“It’s a well-designed project,” observed Asheville Engineer Trainee Maria Keranis, who reviewed and approved the Society’s initial plans. Most of the erosion-control plans Keranis deals with are for temporary installations of riprap, rock dams and holding ponds, to help contain pollutants and sediment at construction sites, she explained.
But the Society’s eco-filter will be a permanent one, and it will help Asheville get the jump on tighter regulation of storm-runoff drainage systems, Keranis emphasized. City ordinances in effect since 1994, she explained, require developers and property owners to address only the quantity of runoff, not the quality of the water that eventually enters local streams and rivers. But stricter state and federal mandates will take effect in 2002, requiring municipalities to consider water-quality issues, too, Keranis reported.
In that light, the wetland project puts the Society a little ahead of its time, some observe. “We thought this would be a good demonstration project,” reflected Westphal. Runoff from Merrimon will drain into the pond; as the water circulates, the sediment will settle to the bottom. That’s good for the lake in several ways: Even unpolluted sediment accumulates over time, and the artificial lake must be dredged periodically to keep it from filling in, said Westphal, adding, “We want to keep Beaver Lake a lake, and it’s cheaper to dredge the new pond.”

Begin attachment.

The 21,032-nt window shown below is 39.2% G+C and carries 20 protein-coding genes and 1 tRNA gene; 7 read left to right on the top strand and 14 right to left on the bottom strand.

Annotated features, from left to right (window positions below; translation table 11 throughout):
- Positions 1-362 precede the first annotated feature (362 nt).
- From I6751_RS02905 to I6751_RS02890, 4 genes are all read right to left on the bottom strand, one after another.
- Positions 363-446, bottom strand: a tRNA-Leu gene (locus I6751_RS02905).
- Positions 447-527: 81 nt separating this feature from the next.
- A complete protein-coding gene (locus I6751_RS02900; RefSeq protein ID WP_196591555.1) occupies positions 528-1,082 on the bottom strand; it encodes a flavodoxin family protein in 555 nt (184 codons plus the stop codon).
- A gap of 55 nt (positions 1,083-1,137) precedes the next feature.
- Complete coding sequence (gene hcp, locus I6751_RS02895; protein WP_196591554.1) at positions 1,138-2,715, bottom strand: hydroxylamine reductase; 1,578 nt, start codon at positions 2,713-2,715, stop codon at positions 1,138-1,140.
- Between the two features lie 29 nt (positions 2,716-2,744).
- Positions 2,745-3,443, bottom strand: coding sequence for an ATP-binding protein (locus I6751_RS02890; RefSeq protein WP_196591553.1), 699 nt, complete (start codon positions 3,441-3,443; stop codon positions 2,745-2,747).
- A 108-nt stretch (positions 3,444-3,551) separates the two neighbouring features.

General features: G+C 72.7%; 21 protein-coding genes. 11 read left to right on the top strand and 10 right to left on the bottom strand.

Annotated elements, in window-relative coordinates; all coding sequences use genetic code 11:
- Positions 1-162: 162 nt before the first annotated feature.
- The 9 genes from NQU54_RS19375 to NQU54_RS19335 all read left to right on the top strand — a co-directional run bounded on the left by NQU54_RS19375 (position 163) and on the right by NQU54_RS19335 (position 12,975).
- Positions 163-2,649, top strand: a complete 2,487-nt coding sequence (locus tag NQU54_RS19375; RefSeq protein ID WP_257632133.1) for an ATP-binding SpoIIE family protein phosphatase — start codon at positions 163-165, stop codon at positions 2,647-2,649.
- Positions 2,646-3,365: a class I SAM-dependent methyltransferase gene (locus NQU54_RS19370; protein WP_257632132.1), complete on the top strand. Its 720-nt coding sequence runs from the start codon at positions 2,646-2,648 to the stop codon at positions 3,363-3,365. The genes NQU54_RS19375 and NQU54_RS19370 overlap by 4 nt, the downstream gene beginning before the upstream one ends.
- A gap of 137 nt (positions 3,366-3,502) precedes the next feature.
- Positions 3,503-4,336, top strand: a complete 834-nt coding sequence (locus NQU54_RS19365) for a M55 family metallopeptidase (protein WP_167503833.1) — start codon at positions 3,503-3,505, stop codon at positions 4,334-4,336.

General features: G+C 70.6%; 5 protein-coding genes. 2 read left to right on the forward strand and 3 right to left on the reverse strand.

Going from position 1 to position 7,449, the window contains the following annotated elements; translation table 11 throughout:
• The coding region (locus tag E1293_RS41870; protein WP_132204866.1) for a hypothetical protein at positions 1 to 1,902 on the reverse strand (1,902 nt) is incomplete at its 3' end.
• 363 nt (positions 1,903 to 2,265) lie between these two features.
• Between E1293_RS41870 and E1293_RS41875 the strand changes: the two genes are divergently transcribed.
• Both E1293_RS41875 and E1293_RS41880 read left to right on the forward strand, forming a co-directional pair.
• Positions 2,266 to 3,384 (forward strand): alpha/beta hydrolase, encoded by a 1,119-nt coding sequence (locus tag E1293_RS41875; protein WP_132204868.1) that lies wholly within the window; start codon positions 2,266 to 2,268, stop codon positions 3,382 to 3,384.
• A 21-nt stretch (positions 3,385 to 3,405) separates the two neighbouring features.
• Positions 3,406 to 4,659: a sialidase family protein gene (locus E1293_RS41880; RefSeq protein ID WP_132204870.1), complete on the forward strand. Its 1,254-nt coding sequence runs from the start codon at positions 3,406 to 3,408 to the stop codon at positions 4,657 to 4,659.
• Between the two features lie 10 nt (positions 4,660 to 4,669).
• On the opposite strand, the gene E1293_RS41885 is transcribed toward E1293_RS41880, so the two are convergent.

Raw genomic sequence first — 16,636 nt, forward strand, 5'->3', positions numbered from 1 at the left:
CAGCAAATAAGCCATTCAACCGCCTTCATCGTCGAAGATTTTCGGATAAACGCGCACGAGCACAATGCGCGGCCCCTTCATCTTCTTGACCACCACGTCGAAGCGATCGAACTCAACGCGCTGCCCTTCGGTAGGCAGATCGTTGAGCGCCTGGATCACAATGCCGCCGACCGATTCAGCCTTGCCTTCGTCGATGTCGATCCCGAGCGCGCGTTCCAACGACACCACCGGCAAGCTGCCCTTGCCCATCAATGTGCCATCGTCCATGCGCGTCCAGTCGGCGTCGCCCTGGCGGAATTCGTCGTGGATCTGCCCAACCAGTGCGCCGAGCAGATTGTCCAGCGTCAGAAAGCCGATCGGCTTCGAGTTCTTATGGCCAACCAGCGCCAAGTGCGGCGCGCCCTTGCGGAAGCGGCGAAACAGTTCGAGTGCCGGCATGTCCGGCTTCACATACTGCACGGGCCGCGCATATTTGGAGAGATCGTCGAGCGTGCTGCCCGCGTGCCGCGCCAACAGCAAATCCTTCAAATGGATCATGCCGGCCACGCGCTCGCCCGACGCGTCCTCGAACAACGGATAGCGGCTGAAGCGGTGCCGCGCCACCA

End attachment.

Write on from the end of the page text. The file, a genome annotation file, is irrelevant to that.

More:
The project also entails planting native species that will help filter out contaminants in stormwater runoff. Those native species, reports environmental biologist Dr. Ed Hauser, will include trees such as white oak, sour gum, sugar maple and green ash; and shrubs such as button bush, red-stemmed dogwood and wild raisin. Closer to spring, native perennials will also be planted around the pond, he added. Hauser, who also serves on the Audubon Society board, says the wetland project will include educational displays along the sanctuary’s boardwalks, to help visitors learn about native plant and animal species. “This is a unique opportunity to indicate the functional values of a wetland in an urban area, which is rare. Wetlands are disappearing,” said Hauser.
Beside preserving the Beaver Lake wetland, Audubon Society members are also trying to protect native species such as touch-me-not and swamp marigold, Hauser continued. And, come spring, the pond will be dotted with lily pads and yellow pond weed, in an effort to root out such invaders as Japanese honeysuckle. “That’ll be the next major focus, in the next five years,” said Hauser.
For his part, Pardue believes it’s well worth the effort. A dozen years ago, the Sanctuary property was slated for commercial development, like the rest of Merrimon Avenue. “But lo and behold, [the Audubon Society] raised $400,000 and bought it,” he observed. The Society hosts monthly bird walks, giving participants a chance to view warblers, vireos, sparrows, orioles, kingfishers, the occasional hawk and a host of other birds. For the past few summers, some diligent bird watchers have caught sight of the warbling vireo — “not found in many places in North Carolina,” Pardue noted. Then, gazing into the thickets and stands of cattails, he remarked: “It’s good to enjoy a little area of quiet in an urban neighborhood. We need more places like this.”